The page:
Home buyers Information - Part 2/6 - Different Mortgage options

What type of mortgage is best?

A mortgage is a loan generally used to purchase property. How much you pay depends on how much you borrow (principal amount), the loan’s interest rate, and how long it will take you to pay it back (amortization period).

There are a few things to consider when choosing a mortgage that’s right for you. 

1. Mortgages can come with either a fixed or variable interest rate.

With fixed rate mortgages your interest rate is locked-in for a specific period of time called the term. Your payments stay the same for that term so you will not pay more if interest rates increase over time.

A variable rate mortgage is just the opposite. The rate of interest you pay is subject to change if interest rates go up or down.  

2.Mortgage can be open or closed.

A closed mortgage cannot be paid off early without paying a prepayment charge.

With an open mortgage you can pay it off at anytime during the term without being subject to an additional charge.

In many cases interest rates for open mortgages will be higher than for a closed mortgage with the same term.

3. Mortgages can be portable.

Portable mortgages allow you to transfer your mortgage from a house you sell over to a new home while keeping your existing interest rate. This may allow you to be able to avoid prepayment charges.

Payment frequency options

The frequency at which you pay your mortgage has to be right for you and your long term goals. You can choose to make payments weekly, bi-weekly or monthly. By switching from monthly to accelerated weekly or bi-weekly payments you can pay off your mortgage faster. Explore all the options for payment frequency with your lender and see how much interest you could save by using Federal Consumer Agency of Canada (FCAC) Mortgage calculator at www.itpaystoknow.gc.ca

Down payments and mortgage default insurance

Your down payment is the portion of the purchase price not financed by your mortgage. You will need to have a down payment of at least 5% of the final purchase price of your home.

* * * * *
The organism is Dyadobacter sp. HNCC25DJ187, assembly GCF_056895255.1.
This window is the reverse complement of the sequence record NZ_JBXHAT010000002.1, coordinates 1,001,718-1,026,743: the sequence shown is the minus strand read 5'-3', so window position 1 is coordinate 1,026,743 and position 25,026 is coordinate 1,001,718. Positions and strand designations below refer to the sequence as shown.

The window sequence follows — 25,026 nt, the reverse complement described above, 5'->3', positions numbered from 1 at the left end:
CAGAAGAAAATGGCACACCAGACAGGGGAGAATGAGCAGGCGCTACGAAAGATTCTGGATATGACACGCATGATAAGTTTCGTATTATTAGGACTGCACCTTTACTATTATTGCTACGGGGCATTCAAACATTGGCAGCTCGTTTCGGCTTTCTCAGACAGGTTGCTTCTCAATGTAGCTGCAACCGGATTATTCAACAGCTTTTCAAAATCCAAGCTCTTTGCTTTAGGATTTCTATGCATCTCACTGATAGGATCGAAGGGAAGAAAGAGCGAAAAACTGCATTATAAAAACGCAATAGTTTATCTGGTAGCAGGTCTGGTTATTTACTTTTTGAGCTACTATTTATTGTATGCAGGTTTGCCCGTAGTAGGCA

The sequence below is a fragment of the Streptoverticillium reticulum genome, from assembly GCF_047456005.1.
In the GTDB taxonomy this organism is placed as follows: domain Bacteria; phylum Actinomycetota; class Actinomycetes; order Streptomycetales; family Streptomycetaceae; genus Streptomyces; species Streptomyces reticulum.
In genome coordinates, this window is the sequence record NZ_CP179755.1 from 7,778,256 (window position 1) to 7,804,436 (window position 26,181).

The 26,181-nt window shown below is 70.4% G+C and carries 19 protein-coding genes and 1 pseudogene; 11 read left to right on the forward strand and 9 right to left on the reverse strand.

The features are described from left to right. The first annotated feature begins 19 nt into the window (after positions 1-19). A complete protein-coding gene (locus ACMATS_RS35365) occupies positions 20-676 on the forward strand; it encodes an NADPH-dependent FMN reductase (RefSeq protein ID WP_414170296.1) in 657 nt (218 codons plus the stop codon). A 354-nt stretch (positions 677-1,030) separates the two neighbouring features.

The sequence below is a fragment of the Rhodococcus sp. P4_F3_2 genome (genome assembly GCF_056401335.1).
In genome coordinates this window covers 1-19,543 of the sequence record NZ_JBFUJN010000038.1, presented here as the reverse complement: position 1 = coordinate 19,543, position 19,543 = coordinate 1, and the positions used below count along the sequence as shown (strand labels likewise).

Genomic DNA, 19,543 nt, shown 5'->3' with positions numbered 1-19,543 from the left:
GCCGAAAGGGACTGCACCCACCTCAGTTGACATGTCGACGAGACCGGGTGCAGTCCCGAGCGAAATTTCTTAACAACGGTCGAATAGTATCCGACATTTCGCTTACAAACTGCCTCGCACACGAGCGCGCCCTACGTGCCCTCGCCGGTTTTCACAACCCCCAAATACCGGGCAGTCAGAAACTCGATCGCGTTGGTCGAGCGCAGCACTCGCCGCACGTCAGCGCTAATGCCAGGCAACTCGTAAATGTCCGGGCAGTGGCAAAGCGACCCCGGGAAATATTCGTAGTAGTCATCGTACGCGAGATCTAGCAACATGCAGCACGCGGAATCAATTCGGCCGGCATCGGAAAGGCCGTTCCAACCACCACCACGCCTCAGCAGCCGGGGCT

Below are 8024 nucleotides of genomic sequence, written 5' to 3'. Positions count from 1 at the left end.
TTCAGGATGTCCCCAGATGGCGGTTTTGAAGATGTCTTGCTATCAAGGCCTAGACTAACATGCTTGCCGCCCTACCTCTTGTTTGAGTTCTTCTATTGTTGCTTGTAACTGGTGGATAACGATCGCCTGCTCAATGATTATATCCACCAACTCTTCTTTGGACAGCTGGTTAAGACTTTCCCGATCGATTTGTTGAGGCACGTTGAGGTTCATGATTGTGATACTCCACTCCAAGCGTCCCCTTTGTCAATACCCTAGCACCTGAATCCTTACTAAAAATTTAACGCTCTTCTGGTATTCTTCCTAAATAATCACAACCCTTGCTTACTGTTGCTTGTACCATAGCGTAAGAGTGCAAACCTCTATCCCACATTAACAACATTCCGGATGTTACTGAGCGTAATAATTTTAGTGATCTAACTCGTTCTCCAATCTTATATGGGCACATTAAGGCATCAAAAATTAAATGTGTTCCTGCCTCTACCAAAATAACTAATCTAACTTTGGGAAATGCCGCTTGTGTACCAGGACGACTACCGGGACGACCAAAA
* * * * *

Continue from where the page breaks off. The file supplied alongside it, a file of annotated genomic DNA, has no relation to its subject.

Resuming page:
Example: Purchase price $200,000 @ 5% = $10,000 down payment.

When you buy a home with less than 20% down payment, the mortgage will need to be insured against default with mortgage default insurance. This insurance protects the mortgage lender in case you are not able to make your mortgage payments. It does not protect you.

Mortgage default insurance generally adds 0.5% up to 3% to the cost of your mortgage depending on the total amount being borrowed. This enables you to purchase a home with a minimum down payment of 5% (10% for multi unit dwellings) with interest rates comparable to those of conventional mortgages.

Tip: Don’t hesitate to negotiate your interest rates and mortgage terms with different lenders. They are all offering you a product and talking to more than one lender helps you make an informed decision.  I can recommend several different Mortgage brokers within my professional network to hekp you find the right mortgage for you.

 

Information Source:

Financial Consumer Agency of Canada (FCAC)

Canadian Real Estate Association

Canadian Mortgage and Housing Corporation www.cmhc.ca

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Andrew Redman

Andrew Redman

Sales Representative
CENTURY 21 First Canadian Corp., Brokerage*
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